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UK – Wolverhampton will be a two horse race

By - 5 November 2012

With the deadline now passed, only two applicants have lodged their official interest in the launch of a ‘small’ casino licence in Wolverhampton, in the British Midlands.

Wolverhampton City Council revealed it had received an application looking to open a small casino at the former Dorchester night club site in Southside and a proposal to transform Wolverhampton Racecourse into a racino, creating the country’s first such project.

The applications are now open for public consultation until November 27 before Stage Two of the process begins, where both applicants will highlight the benefits their projects would bring to the city.
The ‘small’ casino licence will see one operator allowed to open a venue with 80 slot machines with the standard £4,000 jackpot.
Wolverhampton was one of eight local authorities granted a Casino Premises Licence for a small casino, by Parliament in 2008.

Nick Edwards, Wolverhampton City Council’s Assistant Director for Regeneration, said: “I am pleased we are entering Stage Two of this process with two strong applications received. As well as enhancing the night time offer we have here in Wolverhampton, a new development such as this will provide extra regeneration benefits to our city – such as the creation of new jobs. We now look forward to receiving both applications and we are on track to award the licence in 2013, as planned.”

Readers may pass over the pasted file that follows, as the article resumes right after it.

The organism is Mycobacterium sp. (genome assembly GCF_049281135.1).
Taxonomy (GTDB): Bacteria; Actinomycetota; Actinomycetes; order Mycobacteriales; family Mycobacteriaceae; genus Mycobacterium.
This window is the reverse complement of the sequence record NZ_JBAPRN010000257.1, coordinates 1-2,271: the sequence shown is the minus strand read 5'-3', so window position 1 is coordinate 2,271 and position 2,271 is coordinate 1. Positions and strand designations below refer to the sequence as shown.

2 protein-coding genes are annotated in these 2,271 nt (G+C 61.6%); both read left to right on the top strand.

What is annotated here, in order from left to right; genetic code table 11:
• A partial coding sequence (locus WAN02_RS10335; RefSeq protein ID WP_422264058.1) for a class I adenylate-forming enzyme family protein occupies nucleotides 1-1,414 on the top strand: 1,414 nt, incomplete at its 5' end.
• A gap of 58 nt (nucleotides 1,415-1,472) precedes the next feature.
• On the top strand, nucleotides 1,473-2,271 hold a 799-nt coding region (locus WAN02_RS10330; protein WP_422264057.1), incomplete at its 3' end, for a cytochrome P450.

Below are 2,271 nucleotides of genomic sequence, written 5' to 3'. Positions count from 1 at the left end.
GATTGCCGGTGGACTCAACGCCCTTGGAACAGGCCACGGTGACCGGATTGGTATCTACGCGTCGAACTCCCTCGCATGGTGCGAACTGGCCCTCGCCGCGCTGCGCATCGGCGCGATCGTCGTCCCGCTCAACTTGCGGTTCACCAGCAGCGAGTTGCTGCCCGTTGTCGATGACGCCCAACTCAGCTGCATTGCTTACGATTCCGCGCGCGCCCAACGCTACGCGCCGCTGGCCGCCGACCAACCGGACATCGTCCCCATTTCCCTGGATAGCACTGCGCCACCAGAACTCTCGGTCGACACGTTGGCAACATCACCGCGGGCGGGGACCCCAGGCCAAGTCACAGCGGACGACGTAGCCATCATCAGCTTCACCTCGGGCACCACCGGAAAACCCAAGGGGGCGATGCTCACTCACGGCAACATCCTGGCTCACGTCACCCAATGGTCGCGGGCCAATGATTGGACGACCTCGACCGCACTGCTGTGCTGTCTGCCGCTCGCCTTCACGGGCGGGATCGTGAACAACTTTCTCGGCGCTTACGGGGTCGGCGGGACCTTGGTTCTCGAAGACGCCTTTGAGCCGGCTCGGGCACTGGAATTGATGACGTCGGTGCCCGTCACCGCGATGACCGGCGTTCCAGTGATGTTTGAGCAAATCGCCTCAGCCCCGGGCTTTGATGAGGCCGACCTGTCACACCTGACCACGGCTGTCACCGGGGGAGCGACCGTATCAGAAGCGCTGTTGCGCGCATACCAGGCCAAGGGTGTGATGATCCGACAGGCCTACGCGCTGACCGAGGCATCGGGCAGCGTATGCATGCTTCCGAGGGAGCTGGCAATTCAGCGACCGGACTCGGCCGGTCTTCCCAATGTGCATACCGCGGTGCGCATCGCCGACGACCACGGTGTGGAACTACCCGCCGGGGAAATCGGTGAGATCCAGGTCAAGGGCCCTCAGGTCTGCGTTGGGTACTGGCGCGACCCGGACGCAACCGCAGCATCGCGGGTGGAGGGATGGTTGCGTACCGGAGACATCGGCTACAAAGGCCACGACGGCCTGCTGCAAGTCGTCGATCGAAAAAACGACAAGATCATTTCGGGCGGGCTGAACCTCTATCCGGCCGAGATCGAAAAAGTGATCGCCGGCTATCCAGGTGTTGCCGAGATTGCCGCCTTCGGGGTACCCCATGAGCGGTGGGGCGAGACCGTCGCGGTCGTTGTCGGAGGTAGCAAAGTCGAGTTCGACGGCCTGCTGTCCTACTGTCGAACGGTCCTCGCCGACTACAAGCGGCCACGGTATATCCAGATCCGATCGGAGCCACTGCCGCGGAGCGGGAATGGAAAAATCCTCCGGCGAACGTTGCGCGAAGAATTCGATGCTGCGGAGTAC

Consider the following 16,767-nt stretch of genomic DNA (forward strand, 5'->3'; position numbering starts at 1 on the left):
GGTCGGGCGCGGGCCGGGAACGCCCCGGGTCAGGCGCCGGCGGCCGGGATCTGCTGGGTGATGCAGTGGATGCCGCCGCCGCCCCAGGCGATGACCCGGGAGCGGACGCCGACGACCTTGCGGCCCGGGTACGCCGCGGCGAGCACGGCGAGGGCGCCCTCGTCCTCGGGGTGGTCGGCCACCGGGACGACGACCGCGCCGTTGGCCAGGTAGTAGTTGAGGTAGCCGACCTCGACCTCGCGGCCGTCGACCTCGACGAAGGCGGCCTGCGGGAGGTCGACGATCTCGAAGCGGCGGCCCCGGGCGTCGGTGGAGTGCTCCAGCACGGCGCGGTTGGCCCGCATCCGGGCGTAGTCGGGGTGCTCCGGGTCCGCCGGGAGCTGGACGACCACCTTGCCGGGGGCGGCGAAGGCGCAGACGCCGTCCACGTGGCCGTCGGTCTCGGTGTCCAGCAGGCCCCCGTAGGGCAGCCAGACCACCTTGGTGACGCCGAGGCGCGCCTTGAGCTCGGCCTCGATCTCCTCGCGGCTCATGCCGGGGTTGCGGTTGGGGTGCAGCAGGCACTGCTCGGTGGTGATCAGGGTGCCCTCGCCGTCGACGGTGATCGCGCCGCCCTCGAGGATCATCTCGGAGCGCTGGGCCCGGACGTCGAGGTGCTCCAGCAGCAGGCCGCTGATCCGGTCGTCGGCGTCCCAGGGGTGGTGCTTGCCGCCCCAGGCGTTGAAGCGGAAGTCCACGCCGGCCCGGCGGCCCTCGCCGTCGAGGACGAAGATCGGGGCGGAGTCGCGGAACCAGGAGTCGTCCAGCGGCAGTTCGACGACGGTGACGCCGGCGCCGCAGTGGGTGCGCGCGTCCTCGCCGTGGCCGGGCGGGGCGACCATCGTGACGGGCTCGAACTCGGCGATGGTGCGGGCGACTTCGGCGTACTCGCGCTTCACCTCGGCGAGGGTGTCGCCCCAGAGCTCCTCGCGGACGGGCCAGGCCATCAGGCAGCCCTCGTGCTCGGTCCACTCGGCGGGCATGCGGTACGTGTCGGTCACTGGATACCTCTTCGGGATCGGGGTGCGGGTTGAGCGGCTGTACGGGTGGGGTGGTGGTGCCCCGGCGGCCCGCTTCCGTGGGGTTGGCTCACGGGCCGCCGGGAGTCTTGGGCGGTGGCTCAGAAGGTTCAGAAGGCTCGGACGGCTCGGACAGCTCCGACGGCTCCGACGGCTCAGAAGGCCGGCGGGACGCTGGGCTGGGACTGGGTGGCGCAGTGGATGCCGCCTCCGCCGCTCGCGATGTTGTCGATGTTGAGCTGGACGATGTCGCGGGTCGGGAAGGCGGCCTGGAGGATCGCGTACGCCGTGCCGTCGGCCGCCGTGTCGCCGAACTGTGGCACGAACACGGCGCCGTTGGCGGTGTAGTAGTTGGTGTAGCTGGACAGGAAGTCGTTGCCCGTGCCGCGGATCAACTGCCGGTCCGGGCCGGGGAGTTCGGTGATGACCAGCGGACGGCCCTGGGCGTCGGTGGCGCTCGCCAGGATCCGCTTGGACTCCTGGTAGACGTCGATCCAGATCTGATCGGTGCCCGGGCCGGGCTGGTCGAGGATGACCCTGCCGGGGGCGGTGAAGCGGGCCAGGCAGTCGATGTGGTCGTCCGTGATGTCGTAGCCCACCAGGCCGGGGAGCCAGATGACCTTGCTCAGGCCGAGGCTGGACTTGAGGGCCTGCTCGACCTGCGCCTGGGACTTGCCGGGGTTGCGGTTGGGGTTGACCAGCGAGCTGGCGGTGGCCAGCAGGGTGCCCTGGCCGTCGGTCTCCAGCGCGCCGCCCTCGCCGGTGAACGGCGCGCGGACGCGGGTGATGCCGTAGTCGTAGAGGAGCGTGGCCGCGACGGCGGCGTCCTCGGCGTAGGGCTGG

Whilst no developer or operator has been named for the Dorchester proposal, Arena Lesiure, owners of the existing Racecourse are obviously the force behind the racino push. Back in 2009 it was named by the council as the preferred option from a list of five companies keen to develop the project.  Arena Leisure was granted a three year extension last year to develop its £23m project following delays to the casino licence be awarded. The council has blamed the delay in launching the licence on its proactive attempt to launch a bid that would not receive any court action.

Leader of the council Roger Lawrence said: “It has taken a long time to get to this stage because the guidance was slow in coming to us. We had to make sure we avoided any legal challenges.”

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